Below are links to the works I’ve been doing as a contributor and as an intern. Feel free to take a look!
Contributions to Rising Apple:
By Ethan Marshall
The Mets have a long history of either failing to identify talent or having talented prospects fail to establish themselves in the majors. One of the most notorious instances of this came in the 1966 MLB draft, where the Mets passed on Reggie Jackson for the first overall pick, opting instead for Steve Chilcott, who never played a game in the majors. Yet another infamous example were the three Mets pitching prospects in 1995: Bill Pulsipher, Paul Wilson and Jason Isringhausen. Injuries and poor performance ruined the promising careers of the former two, but Isringhausen was able to overcome them and transition into a dominant closer upon being traded to the Oakland Athletics in 1999.
While not all of the Mets’ much-hyped prospects have underperformed, there is certainly a large amount who have, especially in recent years. One of the biggest criticisms that can be made of the Sandy Alderson regime is that he failed to develop many players that he drafted. Until recently, 2011 first-round pick Brandon Nimmo was viewed as a bust. Gavin Cecchini is looking like a bust. Amed Rosario has been inconsistent thus far in his young MLB career. It can be argued the only top prospect Alderson drafted that’s worked out has been Michael Conforto, but he too has struggled at times. But the way in which the organization has handled and treated 2013 first-round pick Dominic Smith has been awful.
While Smith certainly hasn’t done himself any favors with the multiple opportunities he’s been given over the last calendar year, the Mets have put him in positions to fail and haven’t done a good job in attempting to help him. Smith arrived to spring training overweight in 2017. However, he was very productive in Triple-A Las Vegas that season, and, like Rosario that year, seemed to have nothing left to learn at that level. But the Mets didn’t call him up until mid-August. An argument can be made that Smith’s development was stalled because everything left for him to learn could only be learned in the major leagues. When Smith finally got called up to the majors, he struggled mightily, albeit while also showing flashes of power. He finished the year batting .198 with nine homers in 167 at-bats, with 49 strikeouts.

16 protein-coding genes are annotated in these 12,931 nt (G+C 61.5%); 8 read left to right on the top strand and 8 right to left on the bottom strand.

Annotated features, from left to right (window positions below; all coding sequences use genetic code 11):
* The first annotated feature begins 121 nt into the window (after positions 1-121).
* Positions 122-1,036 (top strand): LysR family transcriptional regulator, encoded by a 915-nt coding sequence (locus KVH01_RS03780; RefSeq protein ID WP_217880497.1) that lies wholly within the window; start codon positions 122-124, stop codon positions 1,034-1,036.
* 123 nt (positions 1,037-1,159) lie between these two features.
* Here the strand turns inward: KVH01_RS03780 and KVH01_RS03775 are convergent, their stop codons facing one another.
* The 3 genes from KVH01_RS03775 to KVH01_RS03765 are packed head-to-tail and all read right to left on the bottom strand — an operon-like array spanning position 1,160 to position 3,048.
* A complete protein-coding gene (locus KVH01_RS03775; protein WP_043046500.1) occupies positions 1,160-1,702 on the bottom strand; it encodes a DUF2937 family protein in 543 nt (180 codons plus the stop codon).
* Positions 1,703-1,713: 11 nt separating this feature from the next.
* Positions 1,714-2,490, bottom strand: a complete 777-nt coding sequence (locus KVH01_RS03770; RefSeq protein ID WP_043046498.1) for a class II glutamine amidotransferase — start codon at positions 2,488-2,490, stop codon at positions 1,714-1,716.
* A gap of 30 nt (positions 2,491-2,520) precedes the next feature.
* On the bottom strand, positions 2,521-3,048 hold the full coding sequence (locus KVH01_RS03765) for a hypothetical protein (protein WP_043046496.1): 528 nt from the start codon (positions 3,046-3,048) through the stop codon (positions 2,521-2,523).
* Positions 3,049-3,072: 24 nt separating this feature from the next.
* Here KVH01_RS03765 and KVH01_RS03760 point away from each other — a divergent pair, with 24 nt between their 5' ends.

Aiming to improve himself, Smith lost 30 pounds last off-season. When the Mets signed a washed-up Adrian Gonzalez, they said he would likely be the opening day first baseman rather than make it a competition between the aging veteran and the struggling youngster. He again lost the Mets’ trust when he overslept and arrived late for a team meeting at the beginning of spring training, resulting in him getting benched. After just one spring training game Smith injured his quad, resulting in him losing any chance he had on making the team’s opening day roster.
When Smith completed his rehab for the quad injury, the Mets decided to have him focus on learning on a new position by placing him in the outfield during minor league games. Based on his struggles in the majors in 2017, the organization probably should have worked with him more on improving his hitting than teaching him how to play the outfield.
The Mets didn’t do Smith any favors by repeatedly calling him up and sending him down, with much of his time in the majors being spent on the bench. Of the 17 games Smith’s started for the Mets, six of them were in the outfield, where he looks absolutely lost, bringing back memories of when the organization placed Daniel Murphy and Lucas Duda in the outfield. But unlike when Duda and Murphy played the outfield, Smith is playing in the outfield at a time when the team doesn’t really have an actual first baseman. Utility infielder Wilmer Flores has seen the majority of the time at first base since the release of Adrian Gonzalez. For over a year the team has talked about having Flores see some time in the outfield in order to improve his versatility and balance out an outfield mostly made up of left-handed hitters. But this plan has yet to come to fruition, and the result is a defensive liability playing first base over a defensively solid first baseman, with the latter player being dropped into the outfield where his inexperience is very visible.